Sourdough cinnamon rolls: the new every-weekend tradition? I originally began work on this recipe with the intention that these would be a wonderful Christmas morning indulgence, the birth of a new holiday baking custom. But after making them several times for testing I’m convinced they should seriously be a weekend indulgence. Why limit ourselves and declare these only for special events and holidays? Seriously, let’s just make them every weekend.
Cinnamon rolls fit so perfectly with the cold weather. They’re like that warm blanket you left on the radiator, that puffy wool sweater you wear around the house or that cup of hot chocolate that breaks through the cold. Layers of tender dough segregated by ribbons of gooey cinnamon-sugar and topped with a creamy, white sugar glaze — it’s enough to make you completely forget it’s cold outside, or perhaps stop caring about winter altogether.
I get asked this question frequently when one looks at my Instagram feed: you bake so often what do you do with all of the sourdough bread that’s leftover? The truth is the majority of my bread gets eaten by my family and I (especially the host of “experimental” loaves), or I baked the bread for friends or perhaps an upcoming gathering at my house. And in the dire case as a loaf starts to sneak toward the end of its lifespan I always find a creative way to work it into another meal for dinner. This post is one way in which stale, aging bread can be transformed into something used to heighten other dishes around the kitchen — an incredibly easy way to further utilize bread made at home and it certainly ensures there’s hardly ever anything going to waste.
I’m a serious pizza eater. There were stretches of time back when I lived near my Dad’s restaurant where I’d eat fresh pizza almost every other day; I’d stop in for a slice (or a whole pie) on my way home from work to sort out dinner and not because I was lazy and didn’t cook, but because I loved pizza and I simply wanted some. I’ve had tons of different topping combinations but always fall back on classics: sometimes I think the simplest of things really are the best. But one of the most amazing things about pizza is that it can take on so many different toppings and taste fantastic. I know hardcore pizzaiolo will take issue with that statement but it’s pretty awesome to experiment with new flavors and see what we can come up with. Even in Italy I’ve seen some crazy pizza toppings (French fries? Yes, I’ve seen it) and as long as everything is in balance it usually works out. But fmeor me, a good margherita pizza bares all and tells the story of how good a pizzeria is.
Pizza is a food I can eat at every single meal given the chance and when visiting a new restaurant I always struggle internally when I spot it on the menu. You see, I always want to order the pizza. It’s like the entire menu fades away right in front of me and pizza is all that remains. Even if it’s at some strange fusion restaurant that has nothing to do with Italian food, I want it. My meal companions can pretty much bet I’m going to order pizza and with about 99% accuracy I’ll inevitably complain about it right after the first slice. What can I say, I’m picky.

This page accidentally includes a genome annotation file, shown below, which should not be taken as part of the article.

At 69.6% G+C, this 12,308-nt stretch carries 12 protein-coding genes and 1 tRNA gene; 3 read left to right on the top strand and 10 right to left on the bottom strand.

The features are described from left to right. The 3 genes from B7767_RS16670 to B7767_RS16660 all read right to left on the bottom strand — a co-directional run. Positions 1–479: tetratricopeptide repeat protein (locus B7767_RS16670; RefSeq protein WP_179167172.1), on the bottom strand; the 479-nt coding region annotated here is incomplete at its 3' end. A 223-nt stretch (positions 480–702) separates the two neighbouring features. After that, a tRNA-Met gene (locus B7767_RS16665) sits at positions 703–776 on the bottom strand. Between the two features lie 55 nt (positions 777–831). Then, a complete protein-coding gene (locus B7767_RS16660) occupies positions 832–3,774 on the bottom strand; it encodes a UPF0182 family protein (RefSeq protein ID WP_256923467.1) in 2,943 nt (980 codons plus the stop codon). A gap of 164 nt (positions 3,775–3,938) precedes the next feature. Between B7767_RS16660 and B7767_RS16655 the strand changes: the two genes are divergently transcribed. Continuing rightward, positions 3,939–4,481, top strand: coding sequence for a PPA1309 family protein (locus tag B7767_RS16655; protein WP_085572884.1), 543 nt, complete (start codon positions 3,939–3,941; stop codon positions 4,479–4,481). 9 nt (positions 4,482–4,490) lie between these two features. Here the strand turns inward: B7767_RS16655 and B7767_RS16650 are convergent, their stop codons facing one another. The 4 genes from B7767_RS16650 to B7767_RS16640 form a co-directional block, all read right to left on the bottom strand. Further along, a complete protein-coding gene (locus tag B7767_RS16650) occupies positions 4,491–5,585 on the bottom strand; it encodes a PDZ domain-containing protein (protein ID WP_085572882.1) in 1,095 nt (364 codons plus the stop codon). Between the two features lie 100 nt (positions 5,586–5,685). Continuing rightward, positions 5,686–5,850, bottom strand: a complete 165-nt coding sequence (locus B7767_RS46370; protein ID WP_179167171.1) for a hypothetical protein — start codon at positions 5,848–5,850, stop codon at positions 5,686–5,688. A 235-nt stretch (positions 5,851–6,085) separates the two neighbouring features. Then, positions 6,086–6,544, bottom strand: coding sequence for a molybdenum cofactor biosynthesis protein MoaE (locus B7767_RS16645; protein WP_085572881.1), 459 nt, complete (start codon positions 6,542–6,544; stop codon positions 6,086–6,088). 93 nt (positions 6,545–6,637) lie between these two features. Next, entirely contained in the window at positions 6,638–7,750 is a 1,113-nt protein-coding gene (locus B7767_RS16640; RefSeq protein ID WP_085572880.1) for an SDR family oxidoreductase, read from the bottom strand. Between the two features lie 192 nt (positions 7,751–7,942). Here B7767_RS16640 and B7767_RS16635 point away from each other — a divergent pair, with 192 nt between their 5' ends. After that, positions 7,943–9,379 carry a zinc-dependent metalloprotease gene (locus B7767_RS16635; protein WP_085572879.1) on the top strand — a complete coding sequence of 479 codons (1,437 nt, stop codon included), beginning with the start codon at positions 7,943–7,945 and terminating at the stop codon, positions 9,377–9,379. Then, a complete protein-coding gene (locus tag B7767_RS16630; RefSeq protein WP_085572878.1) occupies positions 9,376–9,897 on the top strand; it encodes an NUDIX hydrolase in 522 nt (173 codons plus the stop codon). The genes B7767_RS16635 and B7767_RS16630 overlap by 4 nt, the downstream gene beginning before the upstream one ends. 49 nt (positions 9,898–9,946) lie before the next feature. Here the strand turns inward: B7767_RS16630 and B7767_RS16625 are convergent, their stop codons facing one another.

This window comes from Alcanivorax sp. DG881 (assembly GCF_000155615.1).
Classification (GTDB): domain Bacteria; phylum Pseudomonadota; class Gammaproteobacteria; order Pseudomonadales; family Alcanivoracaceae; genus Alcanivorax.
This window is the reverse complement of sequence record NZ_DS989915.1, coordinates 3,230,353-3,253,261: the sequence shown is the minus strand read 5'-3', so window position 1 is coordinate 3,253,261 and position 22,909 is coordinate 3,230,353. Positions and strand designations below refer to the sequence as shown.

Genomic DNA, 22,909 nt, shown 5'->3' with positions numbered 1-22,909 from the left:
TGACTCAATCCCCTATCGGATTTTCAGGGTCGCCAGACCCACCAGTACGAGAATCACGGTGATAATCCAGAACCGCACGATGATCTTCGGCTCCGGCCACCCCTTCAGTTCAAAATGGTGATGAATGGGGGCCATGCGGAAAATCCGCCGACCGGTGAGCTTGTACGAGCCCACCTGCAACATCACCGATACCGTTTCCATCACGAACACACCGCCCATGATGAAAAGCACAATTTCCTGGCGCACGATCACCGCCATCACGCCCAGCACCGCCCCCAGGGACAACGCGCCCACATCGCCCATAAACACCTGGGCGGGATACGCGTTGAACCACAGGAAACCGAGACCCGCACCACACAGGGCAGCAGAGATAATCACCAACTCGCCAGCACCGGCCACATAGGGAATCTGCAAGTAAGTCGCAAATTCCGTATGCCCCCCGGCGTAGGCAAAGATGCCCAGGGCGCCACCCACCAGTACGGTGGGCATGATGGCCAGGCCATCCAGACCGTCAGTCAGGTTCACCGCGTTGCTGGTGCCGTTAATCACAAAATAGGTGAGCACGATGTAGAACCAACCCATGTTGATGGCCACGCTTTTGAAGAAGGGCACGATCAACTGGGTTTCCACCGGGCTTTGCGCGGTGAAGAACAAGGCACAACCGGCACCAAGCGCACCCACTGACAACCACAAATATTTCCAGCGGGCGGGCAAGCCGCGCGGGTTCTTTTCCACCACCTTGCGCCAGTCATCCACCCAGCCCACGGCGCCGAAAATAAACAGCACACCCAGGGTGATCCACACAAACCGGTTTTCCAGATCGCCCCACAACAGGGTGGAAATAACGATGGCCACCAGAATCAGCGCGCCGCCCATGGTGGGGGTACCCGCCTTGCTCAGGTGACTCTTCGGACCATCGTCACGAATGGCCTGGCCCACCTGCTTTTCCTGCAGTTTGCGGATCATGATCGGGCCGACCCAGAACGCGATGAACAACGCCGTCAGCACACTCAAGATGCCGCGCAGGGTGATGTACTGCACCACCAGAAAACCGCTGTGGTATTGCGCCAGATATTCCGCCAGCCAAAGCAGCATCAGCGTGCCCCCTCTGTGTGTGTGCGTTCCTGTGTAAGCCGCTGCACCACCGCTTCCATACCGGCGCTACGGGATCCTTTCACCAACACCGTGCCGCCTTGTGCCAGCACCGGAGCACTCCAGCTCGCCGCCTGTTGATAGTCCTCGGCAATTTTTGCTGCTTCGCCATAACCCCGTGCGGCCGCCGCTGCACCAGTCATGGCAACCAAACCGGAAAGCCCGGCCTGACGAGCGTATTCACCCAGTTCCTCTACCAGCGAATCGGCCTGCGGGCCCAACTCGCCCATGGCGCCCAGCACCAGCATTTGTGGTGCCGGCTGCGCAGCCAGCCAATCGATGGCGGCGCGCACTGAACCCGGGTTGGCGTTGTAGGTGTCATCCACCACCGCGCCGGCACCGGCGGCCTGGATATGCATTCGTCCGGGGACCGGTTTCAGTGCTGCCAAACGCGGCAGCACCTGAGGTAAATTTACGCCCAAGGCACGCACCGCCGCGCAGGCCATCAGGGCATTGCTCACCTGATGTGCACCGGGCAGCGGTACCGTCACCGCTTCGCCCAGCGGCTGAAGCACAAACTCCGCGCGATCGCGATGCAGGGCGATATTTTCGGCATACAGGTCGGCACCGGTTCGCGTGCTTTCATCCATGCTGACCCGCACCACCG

As you may have caught on my Instagram feed last week I was totally shocked and honored to find out The Perfect Loaf won both Editors’ Choice and Readers’ Choice for The Food Obsessive award in the 2016 Saveur Blog Awards! In addition, I met some incredibly talented and passionate people at the event in New York City — so passionate I could have probably talked with them for weeks upon weeks about food, cooking and baking. A huge thanks goes out to everyone who nominated, voted and supported this site (and me) — I really can’t convey enough thanks. And congratulations to all the other nominees and winners!
Now back to sourdough! I recently had an opportunity to attend a lavender event at Los Poblanos Historic Inn & Organic Farm, a local farm here in the heart of Albuquerque, New Mexico. They offered a small glimpse of their lavender fields, organic farming practices and an introduction to their growing lavender distillation process. The lavender grown on the farm is not culinary lavender, it’s actually only used for cosmetics (essential oils, lotion, etc.), but it was incredibly interesting to see how they follow sustainable growing practices throughout the farm and produce so much local lavender each year. Continue reading →
This is the second spelt recipe I’ve posted here, mostly because I am transfixed with the flavor of spelt, but also because I developed this formula for a short article I wrote that will appear in the Bread Baker’s Guild of America Bread Lines magazine early next year. The article has some background information on me, my process, and my motivation for baking sourdough — most of which if you’ve read my entries for a while you already know. I went into how I started baking, how both the scientific and artisanal processes captivate me each and every bake and how baking not only reminds me of my childhood growing up in an Italian restaurant but also because good, healthy food really just requires time.
So why another spelt recipe? When thinking about the article I went back and forth on what recipe to include, swaying between a few sourdough recipes I’ve been experimenting with and some of my old tried-and-true favorites. I knew I wanted to use one that had fresh milled flour and without a doubt my previous spelt sourdough recipe is among my most favorite; but I wanted to take it a bit further. I began to think about what things I’d change if I was looking to try and improve it and I decided to start with that formula as a base and rove from there, to explore and find something that really struck my palette as different or something that produced a substantial structural difference — or perhaps both.